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Tuesday, October 19, 2021

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News + PoliticsHousingThe profound importance of a new Housing Plan for San Francisco

The profound importance of a new Housing Plan for San Francisco

The Agenda: City planners admit the 'Jobs Economy' was a disaster. Will they really take another path this time?

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The Chron is all aflutter about the possibility that cities might not comply with State Sen. Scott Wiener’s new law, SB 9, which allows multiple units on lots that have in the past been zoned for single-family housing.

And it’s true that some communities, under pressure to accept more density, have essentially promised to allow housing on sites where it will never be built.

But there’s an interesting twist going on here. Under the new state rules, the Housing Element of a city or county General Plan is actually supposed to have some legal meaning. Local zoning laws are supposed to follow that plan.

Why is the city still planning to allow almost 40,000 units of luxury housing?

For years, the Housing Element in San Francisco has been little more than a fantasy. And now, it will take more than new zoning laws to enact a functional plan.

The current document, created in 2014, calls for all kinds of good things, including the creation of a lot more affordable housing. According to the planners who crafted this, the city needs far more below-market-rate units than market-rate units.

Yet the city has never provided anywhere near the resources needed for the affordable units—and the Planning Commission has continued to approve, without regard for the impact on low-income residents, far more luxury condos and rentals than the city needs.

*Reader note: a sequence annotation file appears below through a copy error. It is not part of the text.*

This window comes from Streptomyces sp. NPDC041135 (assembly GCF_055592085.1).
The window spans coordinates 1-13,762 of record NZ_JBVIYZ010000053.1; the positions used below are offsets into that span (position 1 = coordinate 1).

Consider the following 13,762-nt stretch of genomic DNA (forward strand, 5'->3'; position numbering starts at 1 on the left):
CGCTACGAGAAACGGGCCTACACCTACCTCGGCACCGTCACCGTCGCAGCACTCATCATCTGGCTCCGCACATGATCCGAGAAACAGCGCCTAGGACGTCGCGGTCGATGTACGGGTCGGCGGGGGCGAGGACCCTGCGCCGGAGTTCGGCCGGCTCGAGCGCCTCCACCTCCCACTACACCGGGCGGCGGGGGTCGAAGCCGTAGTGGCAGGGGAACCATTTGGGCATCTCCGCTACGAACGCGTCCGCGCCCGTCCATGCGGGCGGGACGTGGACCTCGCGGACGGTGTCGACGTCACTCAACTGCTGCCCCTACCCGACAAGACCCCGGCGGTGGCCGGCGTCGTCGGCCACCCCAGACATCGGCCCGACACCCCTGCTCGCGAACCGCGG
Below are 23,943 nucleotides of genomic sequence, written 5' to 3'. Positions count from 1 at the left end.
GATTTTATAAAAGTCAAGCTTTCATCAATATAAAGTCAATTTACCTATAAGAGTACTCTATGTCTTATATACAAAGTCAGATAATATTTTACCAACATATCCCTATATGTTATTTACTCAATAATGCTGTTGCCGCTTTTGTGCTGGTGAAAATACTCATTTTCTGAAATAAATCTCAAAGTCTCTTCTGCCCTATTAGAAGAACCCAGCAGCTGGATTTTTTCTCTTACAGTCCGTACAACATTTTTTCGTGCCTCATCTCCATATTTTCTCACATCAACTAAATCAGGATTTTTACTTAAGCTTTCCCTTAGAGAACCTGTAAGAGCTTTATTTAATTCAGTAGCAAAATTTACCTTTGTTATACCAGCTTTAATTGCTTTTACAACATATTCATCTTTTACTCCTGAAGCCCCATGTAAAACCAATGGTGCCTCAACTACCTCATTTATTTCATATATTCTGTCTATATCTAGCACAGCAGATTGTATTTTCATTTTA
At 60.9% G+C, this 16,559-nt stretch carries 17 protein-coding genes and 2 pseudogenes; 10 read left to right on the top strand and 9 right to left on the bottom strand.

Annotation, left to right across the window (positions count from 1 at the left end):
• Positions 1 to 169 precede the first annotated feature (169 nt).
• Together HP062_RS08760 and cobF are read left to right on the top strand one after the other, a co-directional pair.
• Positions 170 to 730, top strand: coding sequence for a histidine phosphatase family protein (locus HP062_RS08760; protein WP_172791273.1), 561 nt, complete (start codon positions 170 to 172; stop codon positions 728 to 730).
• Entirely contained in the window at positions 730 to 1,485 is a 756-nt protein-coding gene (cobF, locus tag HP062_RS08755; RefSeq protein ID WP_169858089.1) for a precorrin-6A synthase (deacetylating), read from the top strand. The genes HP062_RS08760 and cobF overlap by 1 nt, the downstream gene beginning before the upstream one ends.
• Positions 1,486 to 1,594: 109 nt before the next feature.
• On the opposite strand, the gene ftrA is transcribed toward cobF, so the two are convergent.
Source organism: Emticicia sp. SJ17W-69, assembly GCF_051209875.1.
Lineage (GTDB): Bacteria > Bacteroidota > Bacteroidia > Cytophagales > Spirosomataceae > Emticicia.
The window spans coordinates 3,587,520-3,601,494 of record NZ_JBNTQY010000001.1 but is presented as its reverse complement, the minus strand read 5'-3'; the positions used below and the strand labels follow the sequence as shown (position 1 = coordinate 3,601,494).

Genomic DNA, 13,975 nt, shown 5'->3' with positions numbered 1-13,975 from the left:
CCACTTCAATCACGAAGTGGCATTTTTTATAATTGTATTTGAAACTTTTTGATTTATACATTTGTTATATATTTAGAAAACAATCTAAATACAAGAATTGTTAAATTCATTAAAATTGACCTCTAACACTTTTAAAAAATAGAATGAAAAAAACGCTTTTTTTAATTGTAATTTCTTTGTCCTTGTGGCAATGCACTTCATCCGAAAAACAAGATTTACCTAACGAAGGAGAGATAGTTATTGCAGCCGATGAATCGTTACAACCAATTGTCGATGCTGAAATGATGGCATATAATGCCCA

So now the Planning Department is working on a 2022 update, and the commission will hear a report on it Thursday/14. The planners have prepared a series of videos about the goals of the new Housing Element, and you can watch them here. The department has set ambitious goals for community outreach.

For the first time in history, the department says, the new Housing Element will be guided by a racial justice and equity agenda. It seeks to

Repair the harms of historic racial, ethnic, social discrimination for American Indian, Black, and other People of Color and … Foster racially and socially inclusive neighborhoods through distinct community strategies.

It actually includes the words “right to housing:”

Recognize right to housing as a foundation for health, and social and economic stability.

It calls for 5,000 units of supportive housing and a “right to return” for communities forced out by past redevelopment programs.

A good history, but what about the next steps?

It’s fascinating to watch the videos: At one point, the department admits that the “jobs economy” promoted by former Mayor Ed Lee (and enthusiastically supported by the Planning Commission and many current political leaders, including Wiener, Mayor London Breed, and Assemblymember David Chiu) failed to deal with the impacts on the city’s housing market.

The late Mayor Ed Lee and current Mayor London Breed supported the Tech Boom that the planners now admit has been a disaster.

During that tech boom, the department admits, “San Francisco’s higher-income households exploded.”

More: The video states that the city has promoted housing as a commodity rather than a human right.

There is, of course, no apology, and nobody is held accountable for allowing a massive human tragedy to happen in the name of a “jobs economy.”